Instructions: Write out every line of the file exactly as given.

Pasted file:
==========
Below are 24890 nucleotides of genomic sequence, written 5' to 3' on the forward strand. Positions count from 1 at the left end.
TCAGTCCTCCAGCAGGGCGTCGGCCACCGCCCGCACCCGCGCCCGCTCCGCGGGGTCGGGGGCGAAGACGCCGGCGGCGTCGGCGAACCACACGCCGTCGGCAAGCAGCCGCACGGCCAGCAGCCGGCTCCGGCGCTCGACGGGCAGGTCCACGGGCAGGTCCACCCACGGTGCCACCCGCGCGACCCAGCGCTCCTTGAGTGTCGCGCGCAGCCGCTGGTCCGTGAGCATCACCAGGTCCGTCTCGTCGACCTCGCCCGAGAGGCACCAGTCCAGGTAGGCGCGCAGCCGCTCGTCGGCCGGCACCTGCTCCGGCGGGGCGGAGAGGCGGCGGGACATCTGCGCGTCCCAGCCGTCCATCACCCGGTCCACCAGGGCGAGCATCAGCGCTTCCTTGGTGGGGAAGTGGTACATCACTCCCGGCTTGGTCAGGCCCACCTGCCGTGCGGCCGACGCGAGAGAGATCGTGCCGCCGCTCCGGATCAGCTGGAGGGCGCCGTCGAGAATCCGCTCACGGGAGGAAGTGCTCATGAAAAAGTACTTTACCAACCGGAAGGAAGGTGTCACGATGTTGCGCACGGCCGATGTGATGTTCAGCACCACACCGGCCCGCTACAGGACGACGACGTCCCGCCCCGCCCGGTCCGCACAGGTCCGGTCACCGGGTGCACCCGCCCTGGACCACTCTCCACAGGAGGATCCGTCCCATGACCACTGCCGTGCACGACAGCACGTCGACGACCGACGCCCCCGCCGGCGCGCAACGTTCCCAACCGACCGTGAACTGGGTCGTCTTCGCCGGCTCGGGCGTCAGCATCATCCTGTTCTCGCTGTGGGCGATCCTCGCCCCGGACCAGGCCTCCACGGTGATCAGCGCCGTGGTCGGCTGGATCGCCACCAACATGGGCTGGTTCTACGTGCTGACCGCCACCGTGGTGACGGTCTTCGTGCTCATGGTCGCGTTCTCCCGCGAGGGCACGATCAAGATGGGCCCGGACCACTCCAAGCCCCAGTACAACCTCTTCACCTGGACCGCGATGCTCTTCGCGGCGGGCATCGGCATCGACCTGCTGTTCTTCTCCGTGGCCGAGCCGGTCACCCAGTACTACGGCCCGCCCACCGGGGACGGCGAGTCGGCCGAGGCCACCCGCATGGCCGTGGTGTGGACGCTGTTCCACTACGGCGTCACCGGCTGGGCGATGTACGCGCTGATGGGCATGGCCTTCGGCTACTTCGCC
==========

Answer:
Below are 24890 nucleotides of genomic sequence, written 5' to 3' on the forward strand. Positions count from 1 at the left end.
TCAGTCCTCCAGCAGGGCGTCGGCCACCGCCCGCACCCGCGCCCGCTCCGCGGGGTCGGGGGCGAAGACGCCGGCGGCGTCGGCGAACCACACGCCGTCGGCAAGCAGCCGCACGGCCAGCAGCCGGCTCCGGCGCTCGACGGGCAGGTCCACGGGCAGGTCCACCCACGGTGCCACCCGCGCGACCCAGCGCTCCTTGAGTGTCGCGCGCAGCCGCTGGTCCGTGAGCATCACCAGGTCCGTCTCGTCGACCTCGCCCGAGAGGCACCAGTCCAGGTAGGCGCGCAGCCGCTCGTCGGCCGGCACCTGCTCCGGCGGGGCGGAGAGGCGGCGGGACATCTGCGCGTCCCAGCCGTCCATCACCCGGTCCACCAGGGCGAGCATCAGCGCTTCCTTGGTGGGGAAGTGGTACATCACTCCCGGCTTGGTCAGGCCCACCTGCCGTGCGGCCGACGCGAGAGAGATCGTGCCGCCGCTCCGGATCAGCTGGAGGGCGCCGTCGAGAATCCGCTCACGGGAGGAAGTGCTCATGAAAAAGTACTTTACCAACCGGAAGGAAGGTGTCACGATGTTGCGCACGGCCGATGTGATGTTCAGCACCACACCGGCCCGCTACAGGACGACGACGTCCCGCCCCGCCCGGTCCGCACAGGTCCGGTCACCGGGTGCACCCGCCCTGGACCACTCTCCACAGGAGGATCCGTCCCATGACCACTGCCGTGCACGACAGCACGTCGACGACCGACGCCCCCGCCGGCGCGCAACGTTCCCAACCGACCGTGAACTGGGTCGTCTTCGCCGGCTCGGGCGTCAGCATCATCCTGTTCTCGCTGTGGGCGATCCTCGCCCCGGACCAGGCCTCCACGGTGATCAGCGCCGTGGTCGGCTGGATCGCCACCAACATGGGCTGGTTCTACGTGCTGACCGCCACCGTGGTGACGGTCTTCGTGCTCATGGTCGCGTTCTCCCGCGAGGGCACGATCAAGATGGGCCCGGACCACTCCAAGCCCCAGTACAACCTCTTCACCTGGACCGCGATGCTCTTCGCGGCGGGCATCGGCATCGACCTGCTGTTCTTCTCCGTGGCCGAGCCGGTCACCCAGTACTACGGCCCGCCCACCGGGGACGGCGAGTCGGCCGAGGCCACCCGCATGGCCGTGGTGTGGACGCTGTTCCACTACGGCGTCACCGGCTGGGCGATGTACGCGCTGATGGGCATGGCCTTCGGCTACTTCGCC